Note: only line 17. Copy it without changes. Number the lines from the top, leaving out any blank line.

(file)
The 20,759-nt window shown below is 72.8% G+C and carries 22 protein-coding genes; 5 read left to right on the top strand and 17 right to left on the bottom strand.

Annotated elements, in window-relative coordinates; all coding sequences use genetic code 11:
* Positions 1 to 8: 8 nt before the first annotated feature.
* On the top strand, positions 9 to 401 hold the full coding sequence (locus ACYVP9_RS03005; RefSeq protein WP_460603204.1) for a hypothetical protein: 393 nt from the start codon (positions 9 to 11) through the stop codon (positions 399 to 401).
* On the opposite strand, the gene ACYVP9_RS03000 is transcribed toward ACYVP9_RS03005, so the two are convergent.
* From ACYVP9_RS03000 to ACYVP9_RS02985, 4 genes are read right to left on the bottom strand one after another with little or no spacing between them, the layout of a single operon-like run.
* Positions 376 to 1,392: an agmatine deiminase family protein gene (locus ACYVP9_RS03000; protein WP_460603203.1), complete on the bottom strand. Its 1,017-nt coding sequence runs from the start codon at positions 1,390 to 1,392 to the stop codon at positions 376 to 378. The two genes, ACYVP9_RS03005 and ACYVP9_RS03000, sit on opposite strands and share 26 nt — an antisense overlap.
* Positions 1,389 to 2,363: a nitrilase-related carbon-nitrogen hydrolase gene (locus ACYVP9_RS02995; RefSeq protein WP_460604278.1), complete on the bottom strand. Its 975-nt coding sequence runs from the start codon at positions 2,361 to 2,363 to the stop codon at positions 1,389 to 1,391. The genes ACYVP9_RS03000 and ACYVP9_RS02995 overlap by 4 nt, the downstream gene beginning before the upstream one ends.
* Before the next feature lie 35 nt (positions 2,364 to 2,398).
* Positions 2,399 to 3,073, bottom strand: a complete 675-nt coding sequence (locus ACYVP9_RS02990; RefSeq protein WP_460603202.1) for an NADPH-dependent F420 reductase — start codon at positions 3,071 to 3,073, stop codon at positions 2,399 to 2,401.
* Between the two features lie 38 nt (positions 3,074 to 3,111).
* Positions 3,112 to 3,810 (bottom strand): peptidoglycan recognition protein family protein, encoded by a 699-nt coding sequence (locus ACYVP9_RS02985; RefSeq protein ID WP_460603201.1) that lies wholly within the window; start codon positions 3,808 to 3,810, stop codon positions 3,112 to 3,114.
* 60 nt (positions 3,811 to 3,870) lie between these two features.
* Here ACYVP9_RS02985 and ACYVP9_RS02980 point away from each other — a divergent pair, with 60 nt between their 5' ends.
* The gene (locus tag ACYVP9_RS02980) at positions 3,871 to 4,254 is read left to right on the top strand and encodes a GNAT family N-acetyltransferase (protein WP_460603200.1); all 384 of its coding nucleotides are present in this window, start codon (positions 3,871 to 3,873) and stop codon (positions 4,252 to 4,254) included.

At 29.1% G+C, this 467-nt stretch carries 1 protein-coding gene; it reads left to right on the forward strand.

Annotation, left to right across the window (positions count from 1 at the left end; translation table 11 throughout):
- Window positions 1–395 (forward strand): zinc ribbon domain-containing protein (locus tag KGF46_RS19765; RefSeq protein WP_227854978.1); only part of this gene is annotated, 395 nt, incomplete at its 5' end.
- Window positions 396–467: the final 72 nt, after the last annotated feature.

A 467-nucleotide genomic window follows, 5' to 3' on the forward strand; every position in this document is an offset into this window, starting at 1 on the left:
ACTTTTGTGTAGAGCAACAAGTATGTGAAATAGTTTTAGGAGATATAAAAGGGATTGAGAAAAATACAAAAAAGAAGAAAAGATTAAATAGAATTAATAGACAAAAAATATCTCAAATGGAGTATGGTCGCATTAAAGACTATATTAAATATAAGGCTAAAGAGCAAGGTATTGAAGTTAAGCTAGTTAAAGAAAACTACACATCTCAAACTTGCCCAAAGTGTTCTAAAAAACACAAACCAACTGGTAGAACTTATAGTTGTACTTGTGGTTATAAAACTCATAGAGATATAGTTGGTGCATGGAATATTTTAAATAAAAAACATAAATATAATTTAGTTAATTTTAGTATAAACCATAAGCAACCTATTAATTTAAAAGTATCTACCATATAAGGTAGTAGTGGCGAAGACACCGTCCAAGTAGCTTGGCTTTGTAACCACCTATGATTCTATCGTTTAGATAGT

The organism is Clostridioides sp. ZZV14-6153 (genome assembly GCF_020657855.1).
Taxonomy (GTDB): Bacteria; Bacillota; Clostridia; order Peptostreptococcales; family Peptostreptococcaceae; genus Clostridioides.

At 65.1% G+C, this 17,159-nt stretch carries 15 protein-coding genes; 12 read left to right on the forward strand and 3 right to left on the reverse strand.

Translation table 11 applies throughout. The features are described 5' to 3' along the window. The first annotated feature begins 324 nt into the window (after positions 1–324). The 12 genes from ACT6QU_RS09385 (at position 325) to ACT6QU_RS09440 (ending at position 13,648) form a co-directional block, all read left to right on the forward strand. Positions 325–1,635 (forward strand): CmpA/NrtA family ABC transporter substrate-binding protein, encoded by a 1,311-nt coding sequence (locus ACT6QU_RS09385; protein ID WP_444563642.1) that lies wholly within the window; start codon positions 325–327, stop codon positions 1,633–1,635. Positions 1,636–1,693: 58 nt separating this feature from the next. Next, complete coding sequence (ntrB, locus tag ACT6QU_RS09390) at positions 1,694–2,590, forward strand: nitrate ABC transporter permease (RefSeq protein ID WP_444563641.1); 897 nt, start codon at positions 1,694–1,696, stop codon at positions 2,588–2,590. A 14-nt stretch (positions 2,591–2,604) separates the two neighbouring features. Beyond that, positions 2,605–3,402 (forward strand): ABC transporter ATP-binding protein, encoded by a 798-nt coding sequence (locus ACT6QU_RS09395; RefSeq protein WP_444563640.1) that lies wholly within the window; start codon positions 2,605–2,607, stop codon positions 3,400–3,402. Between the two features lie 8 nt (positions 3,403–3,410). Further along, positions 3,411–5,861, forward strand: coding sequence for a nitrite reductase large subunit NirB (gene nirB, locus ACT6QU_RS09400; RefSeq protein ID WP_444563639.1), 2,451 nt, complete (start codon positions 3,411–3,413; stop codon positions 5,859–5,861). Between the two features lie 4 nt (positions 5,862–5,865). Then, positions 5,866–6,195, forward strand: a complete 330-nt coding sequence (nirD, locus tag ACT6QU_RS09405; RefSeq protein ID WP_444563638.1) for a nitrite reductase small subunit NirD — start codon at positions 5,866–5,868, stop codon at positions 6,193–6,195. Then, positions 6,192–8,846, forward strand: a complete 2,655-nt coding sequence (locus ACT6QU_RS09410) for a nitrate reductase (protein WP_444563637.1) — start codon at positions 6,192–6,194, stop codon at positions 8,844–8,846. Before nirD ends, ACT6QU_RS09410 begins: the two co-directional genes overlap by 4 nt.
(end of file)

Annotation, left to right across the window (positions count from 1 at the left end; translation table 11 throughout):